Archive for the ‘ElephantDB’ Category

Applying the Big Data Lambda Architecture

Sunday, October 27th, 2013

Applying the Big Data Lambda Architecture by Michael Hausenblas.

From the article:

Based on his experience working on distributed data processing systems at Twitter, Nathan Marz recently designed a generic architecture addressing common requirements, which he called the Lambda Architecture. Marz is well-known in Big Data: He’s the driving force behind Storm and at Twitter he  led the streaming compute team, which provides and develops shared infrastructure to support critical real-time applications.

Marz and his team described the underlying motivation for building systems with the lambda architecture as:

  • The need for a robust system that is fault-tolerant, both against hardware failures and human mistakes.
  • To serve a wide range of workloads and use cases, in which low-latency reads and updates are required. Related to this point, the system should support ad-hoc queries.
  • The system should be linearly scalable, and it should scale out rather than up, meaning that throwing more machines at the problem will do the job.
  • The system should be extensible so that features can be added easily, and it should be easily debuggable and require minimal maintenance.

From a bird’s eye view the lambda architecture has three major components that interact with new data coming in and responds to queries, which in this article are driven from the command line:

The goal of the article:

In this article, I employ the lambda architecture to implement what I call UberSocialNet (USN). This open-source project enables users to store and query acquaintanceship data. That is, I want to be able to capture whether I happen to know someone from multiple social networks, such as Twitter or LinkedIn, or from real-life circumstances. The aim is to scale out to several billions of users while providing low-latency access to the stored information. To keep the system simple and comprehensible, I limit myself to bulk import of the data (no capabilities to live-stream data from social networks) and provide only a very simple a command-line user interface. The guts, however, use the lambda architecture.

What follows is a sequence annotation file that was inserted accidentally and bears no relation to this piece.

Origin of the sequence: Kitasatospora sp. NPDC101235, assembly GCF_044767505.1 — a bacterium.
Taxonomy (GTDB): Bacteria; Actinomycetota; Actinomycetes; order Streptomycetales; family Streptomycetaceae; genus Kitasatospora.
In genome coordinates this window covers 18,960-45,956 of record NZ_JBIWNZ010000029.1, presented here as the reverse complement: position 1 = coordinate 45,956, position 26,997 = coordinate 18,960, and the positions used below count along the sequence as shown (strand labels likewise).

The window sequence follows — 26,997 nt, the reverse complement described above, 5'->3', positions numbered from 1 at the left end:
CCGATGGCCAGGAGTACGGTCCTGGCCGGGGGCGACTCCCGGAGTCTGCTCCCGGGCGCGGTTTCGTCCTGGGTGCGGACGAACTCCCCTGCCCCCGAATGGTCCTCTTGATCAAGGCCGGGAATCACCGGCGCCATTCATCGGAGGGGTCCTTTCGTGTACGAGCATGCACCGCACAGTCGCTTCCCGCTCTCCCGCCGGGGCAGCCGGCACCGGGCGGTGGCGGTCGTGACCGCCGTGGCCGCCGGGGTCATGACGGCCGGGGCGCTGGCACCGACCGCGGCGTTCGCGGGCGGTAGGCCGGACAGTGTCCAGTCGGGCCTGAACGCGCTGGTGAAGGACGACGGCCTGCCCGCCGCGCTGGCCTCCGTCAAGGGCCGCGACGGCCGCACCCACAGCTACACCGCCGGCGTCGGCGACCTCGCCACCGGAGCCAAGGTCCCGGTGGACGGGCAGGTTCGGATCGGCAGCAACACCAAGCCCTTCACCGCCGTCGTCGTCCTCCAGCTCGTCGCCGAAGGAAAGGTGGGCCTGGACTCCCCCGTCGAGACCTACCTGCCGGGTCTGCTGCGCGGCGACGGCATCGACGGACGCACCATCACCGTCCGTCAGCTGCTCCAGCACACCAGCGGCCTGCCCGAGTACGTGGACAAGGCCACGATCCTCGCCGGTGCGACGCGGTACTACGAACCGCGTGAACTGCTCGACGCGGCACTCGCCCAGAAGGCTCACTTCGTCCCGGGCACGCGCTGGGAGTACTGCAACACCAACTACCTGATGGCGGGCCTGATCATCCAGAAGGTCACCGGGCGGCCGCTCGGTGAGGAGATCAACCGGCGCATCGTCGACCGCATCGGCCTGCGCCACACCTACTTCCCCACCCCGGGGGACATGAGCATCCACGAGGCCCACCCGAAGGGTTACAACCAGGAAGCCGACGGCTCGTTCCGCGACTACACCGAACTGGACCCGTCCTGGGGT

Something a bit challenging for the start of the week. ­čśë


Saturday, February 19th, 2011


From the website:

ElephantDB is a database that specializes in exporting key/value data from Hadoop. ElephantDB is composed of two components. The first is a library that is used in MapReduce jobs for creating an indexed key/value dataset that is stored on a distributed filesystem. The second component is a daemon that can download a subset of a dataset and serve it in a read-only, random-access fashion. A group of machines working together to serve a full dataset is called a ring.

Since ElephantDB server doesn’t support random writes, it is almost laughingly simple. Once the server loads up its subset of the data, it does very little. This leads to ElephantDB being rock-solid in production, since there’s almost no moving parts.

ElephantDB server has a Thrift interface, so any language can make reads from it. The database itself is implemented in Clojure.

I rather like that, “…almost no moving parts.”

That has to pay real dividends over the id shuffle in some topic map implementations. Both in terms of processing overhead as well as in auditing.